Please ensure Javascript is enabled for purposes of website accessibility

News Story

October 16, 2017 — Yesterday, Pope Francis canonized 35 new
saints, including Brazilian Jesuit St. André de Soveral.

The newest Jesuit saint was one of the 30 “Martyrs of Natal” who
were also canonized; they were killed in 1645 in a wave of anti-Catholic
persecution carried out by Dutch Calvinists in Natal, Brazil. 

St. de Soveral was born in Brazil in 1572 and entered the Society
of Jesus in 1593. His first missionary experience was in Rio Grande do Norte,
Brazil, in 1606 among the Potiguar Indios. In 1614, he began serving as a pastor
in Cunhau in Natal.

On July 16, 1645, Fr. de Soveral was celebrating Mass in Cunhau
when Dutch Calvinist soldiers burst into the chapel, attacked the faithful and
killed Fr. de Soveral. About three months later, a diocesan priest, Fr.
Ambrosio Francisco Ferro, and his parishioners were killed by the soldiers. 

A banner of the "Martyrs of Natal,"
Brazil, hangs from the facade of St. Peter’s Basilica at the Vatican. Jesuit
André de Soveral is pictured on the left. (CNS photo/Paul Haring)

The 30 individuals martyred in these two events were beatified by St.
John Paul II in 2000; in March of this year, Pope Francis signed a decree that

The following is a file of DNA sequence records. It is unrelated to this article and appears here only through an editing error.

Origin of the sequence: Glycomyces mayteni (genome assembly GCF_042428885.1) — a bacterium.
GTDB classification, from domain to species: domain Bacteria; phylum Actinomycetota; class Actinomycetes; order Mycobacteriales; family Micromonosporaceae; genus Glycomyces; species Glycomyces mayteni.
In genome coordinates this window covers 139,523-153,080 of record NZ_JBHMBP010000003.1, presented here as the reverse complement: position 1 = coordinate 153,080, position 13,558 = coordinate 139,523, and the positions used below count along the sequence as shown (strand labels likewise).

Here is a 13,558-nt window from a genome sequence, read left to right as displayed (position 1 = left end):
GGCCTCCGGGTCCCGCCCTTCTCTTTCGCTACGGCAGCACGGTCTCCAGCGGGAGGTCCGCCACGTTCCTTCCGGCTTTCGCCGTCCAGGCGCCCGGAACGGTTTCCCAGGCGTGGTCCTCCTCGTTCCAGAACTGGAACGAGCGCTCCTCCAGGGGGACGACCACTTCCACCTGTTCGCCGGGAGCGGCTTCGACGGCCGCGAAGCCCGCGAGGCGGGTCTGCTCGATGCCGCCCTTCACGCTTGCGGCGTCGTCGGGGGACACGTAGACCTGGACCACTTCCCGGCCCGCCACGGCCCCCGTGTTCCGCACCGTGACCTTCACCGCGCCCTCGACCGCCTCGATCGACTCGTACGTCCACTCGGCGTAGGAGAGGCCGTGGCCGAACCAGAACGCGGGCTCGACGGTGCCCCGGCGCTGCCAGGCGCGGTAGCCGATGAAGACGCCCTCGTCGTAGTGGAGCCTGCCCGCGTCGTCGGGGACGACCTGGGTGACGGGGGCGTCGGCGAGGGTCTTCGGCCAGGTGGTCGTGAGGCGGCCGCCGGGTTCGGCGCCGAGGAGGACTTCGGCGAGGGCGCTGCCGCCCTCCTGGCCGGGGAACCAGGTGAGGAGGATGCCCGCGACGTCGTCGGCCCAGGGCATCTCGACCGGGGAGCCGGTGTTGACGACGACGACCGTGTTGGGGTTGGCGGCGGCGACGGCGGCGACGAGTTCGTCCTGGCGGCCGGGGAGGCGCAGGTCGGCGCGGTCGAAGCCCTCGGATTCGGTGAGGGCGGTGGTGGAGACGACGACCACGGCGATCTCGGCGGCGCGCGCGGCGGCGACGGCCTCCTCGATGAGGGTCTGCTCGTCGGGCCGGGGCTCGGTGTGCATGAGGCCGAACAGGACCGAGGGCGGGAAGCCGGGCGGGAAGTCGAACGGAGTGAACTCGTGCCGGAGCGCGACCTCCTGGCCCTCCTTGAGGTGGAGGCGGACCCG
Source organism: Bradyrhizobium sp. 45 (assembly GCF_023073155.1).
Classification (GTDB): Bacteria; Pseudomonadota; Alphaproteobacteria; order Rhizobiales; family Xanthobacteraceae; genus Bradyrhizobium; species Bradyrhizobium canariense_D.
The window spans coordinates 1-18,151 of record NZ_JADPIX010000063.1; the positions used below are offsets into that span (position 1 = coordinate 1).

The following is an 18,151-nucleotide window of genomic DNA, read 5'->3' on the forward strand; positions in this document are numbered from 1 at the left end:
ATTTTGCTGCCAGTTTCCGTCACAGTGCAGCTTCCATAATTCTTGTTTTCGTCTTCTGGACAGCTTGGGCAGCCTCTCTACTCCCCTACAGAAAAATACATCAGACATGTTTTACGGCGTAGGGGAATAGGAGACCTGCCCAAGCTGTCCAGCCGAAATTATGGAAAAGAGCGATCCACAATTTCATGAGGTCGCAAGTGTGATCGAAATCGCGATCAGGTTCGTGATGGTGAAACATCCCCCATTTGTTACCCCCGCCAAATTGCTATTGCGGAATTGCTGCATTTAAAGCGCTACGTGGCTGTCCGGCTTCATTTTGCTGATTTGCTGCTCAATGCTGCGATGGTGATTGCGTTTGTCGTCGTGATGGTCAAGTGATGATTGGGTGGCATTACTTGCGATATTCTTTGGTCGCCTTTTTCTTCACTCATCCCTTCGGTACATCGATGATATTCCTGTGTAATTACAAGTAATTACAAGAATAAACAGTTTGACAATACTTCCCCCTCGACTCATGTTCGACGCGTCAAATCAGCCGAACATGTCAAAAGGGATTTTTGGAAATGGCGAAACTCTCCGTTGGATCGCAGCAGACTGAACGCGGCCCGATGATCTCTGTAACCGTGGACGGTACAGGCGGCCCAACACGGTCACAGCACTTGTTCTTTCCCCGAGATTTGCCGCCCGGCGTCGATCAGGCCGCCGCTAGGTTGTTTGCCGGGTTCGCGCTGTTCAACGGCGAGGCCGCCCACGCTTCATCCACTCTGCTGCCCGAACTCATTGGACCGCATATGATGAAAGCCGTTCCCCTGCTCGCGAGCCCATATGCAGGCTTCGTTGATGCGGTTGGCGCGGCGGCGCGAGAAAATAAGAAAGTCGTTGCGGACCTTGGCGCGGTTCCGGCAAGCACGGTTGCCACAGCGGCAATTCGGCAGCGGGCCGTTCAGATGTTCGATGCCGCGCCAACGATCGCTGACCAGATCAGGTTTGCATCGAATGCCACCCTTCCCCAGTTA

approved their canonization while waiving the miracle required for sainthood.

Saints like the Martyrs of Natal offer a “new
opportunity, hope and a renewal of faith” that can bring peace to a world
battered by injustice, war and violence, said Brazilian Archbishop Jaime
Vieira Rocha.

“The grace of their canonization will certainly
help create a society that is less vengeful, less violent, more fraternal,” and
encourage Catholics to stand up “for the dignity of the people,” he said. 

The other saints canonized yesterday included three
children, ages 12 and 13, who were indigenous persons in Mexico martyred in the
1520s for refusing to renounce their Catholic faith. The other two new saints
are a 20th-century priest from Spain, Faustino Miguez, and an Italian priest, Angelo
of Acri, who died in 1739.
[Sources: Australian
, CNS,, AP]

The owner of this website has made a commitment to accessibility and inclusion, please report any problems that you encounter using the contact form on this website. This site uses the WP ADA Compliance Check plugin to enhance accessibility.

Subscribe to our newsletter

Get weekly Jesuit news, articles, and other resources straight in your inbox!